PETER CUTHBERT HAD BEEN MEANING to visit his cousin Beatrice in Spain for years but like so many promises to himself, he pushed them aside due to lack of time, money, work commitments, or because he had not been able to organise and coordinate the trip with other matters. In February 2008, he finally made the trip to see her.
When he and his wife Janet subsequently visit India on holiday, a chance mention of a museum in Barrackpore revives dormant memories of a Grandfather who died mysteriously in India during World War One and Cuthbert embarks on a surprising voyage of discovery.
‘Thank you for a great story! Nicely paced, with a wonderful sense of place and culture. Intrigue and adventure all woven together with a clear sense of mystery.’ Ronita Sinha
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Bangalore is a bustling city. The town with its quaint British districts: Richmond, Benson and Cleveland has changed a lot since it was described as “a bit of England in alien land” by Winston Churchill when he was stationed there in 1896.
Even on a Sunday, the building sites are festooned with brown men in yellow helmets and red high-visibility jackets fixing steels, pouring concrete from giant hoppers, arranging groundwork posts or just standing and talking. The overhead metro construction stretches out to greet us as we approach along the Hassan road. Giant towers like the vertebrae of a gigantic prehistoric brontosaurus line the road at forty-yard intervals. A little closer to the town centre, these bare bones are connected by a concrete spine (awaiting rails) which shades our roadway beneath, nearer still appear stations and finally trains appear above our motor coach. Under construction too are blocks of flats; their bare box-like structures reach thirty stories or so into the bright blue sky.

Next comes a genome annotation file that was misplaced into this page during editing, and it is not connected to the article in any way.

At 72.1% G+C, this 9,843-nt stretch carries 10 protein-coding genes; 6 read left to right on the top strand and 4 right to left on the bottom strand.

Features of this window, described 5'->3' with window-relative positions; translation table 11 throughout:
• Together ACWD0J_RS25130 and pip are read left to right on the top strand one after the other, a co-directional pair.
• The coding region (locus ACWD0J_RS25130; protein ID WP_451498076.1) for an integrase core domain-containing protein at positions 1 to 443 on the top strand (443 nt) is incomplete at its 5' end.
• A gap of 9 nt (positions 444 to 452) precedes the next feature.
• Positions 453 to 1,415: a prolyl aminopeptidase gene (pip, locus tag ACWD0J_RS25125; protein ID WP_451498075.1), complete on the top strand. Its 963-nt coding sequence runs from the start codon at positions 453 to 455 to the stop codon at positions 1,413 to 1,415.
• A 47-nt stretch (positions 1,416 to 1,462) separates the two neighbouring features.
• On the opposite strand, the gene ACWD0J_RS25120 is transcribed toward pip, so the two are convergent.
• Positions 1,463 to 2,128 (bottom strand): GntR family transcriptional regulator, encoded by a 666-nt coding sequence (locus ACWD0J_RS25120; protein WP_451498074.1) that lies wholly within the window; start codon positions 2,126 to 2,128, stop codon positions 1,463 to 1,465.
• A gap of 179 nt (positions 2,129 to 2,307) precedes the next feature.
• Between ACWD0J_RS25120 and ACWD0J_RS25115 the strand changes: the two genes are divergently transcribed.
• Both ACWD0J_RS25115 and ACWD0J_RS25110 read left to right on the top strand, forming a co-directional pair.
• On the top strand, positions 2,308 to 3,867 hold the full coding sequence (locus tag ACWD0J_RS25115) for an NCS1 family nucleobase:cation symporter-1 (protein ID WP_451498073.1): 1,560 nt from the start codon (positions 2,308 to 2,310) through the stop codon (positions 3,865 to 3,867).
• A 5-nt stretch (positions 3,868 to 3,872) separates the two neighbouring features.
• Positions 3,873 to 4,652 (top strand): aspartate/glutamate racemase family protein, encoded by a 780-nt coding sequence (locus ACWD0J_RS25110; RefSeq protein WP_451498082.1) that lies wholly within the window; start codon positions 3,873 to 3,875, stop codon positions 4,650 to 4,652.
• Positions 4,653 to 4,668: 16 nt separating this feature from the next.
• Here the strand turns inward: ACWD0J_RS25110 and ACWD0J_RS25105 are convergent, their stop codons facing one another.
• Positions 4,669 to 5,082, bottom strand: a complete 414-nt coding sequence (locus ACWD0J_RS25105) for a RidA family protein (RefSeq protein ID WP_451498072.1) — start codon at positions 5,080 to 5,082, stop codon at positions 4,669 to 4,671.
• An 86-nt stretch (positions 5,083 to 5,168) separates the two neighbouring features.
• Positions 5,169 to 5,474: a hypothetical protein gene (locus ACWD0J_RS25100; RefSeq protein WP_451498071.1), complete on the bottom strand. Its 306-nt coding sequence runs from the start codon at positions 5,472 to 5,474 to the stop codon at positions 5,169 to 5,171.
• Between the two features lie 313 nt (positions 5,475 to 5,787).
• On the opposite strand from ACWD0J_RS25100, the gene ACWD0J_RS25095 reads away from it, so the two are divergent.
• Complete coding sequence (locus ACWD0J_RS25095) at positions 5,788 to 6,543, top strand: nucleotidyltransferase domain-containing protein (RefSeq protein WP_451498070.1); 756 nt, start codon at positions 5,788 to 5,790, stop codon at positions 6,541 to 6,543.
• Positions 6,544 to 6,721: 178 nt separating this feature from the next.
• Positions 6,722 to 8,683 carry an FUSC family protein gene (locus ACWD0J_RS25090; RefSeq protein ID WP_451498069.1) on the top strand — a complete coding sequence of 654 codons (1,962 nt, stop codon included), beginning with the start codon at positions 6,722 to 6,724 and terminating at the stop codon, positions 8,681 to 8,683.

As we make our way through the crowds to the station, our touring group is a target for trinket hawkers who rely on their ability to attract the interest of each potential customer. Fans are flicked open and alluringly waved, a penny whistle is hauntingly played, and, in response to a shake of the head or a disdainful hand gesture, the vendor replies with a polite “Maybe later?”. Ignoring the pleas of the vendors, we battle onward toward the giant electronic board which shows the times of the arriving and departing trains and the sanctuary of the station entrance.
In the mid 80’s with his friend Dangermouse, Penfold was one of the most famous characters beloved by children around the world, but especially in Britain. Taking his name from a Victorian inventor born in 1828, and code named ‘The Jigsaw’, – because when faced with a problem he went to pieces – Penfold helped the famous mouse characterised by a black eye patch over his left eye. Excited children cross-legged on the floor sat and watched enthralled as the duo tackled the world’s greatest villains.
But yesterday on Palace Green, Durham, I saw a different Penfold…. Continue reading “A Penfold Box”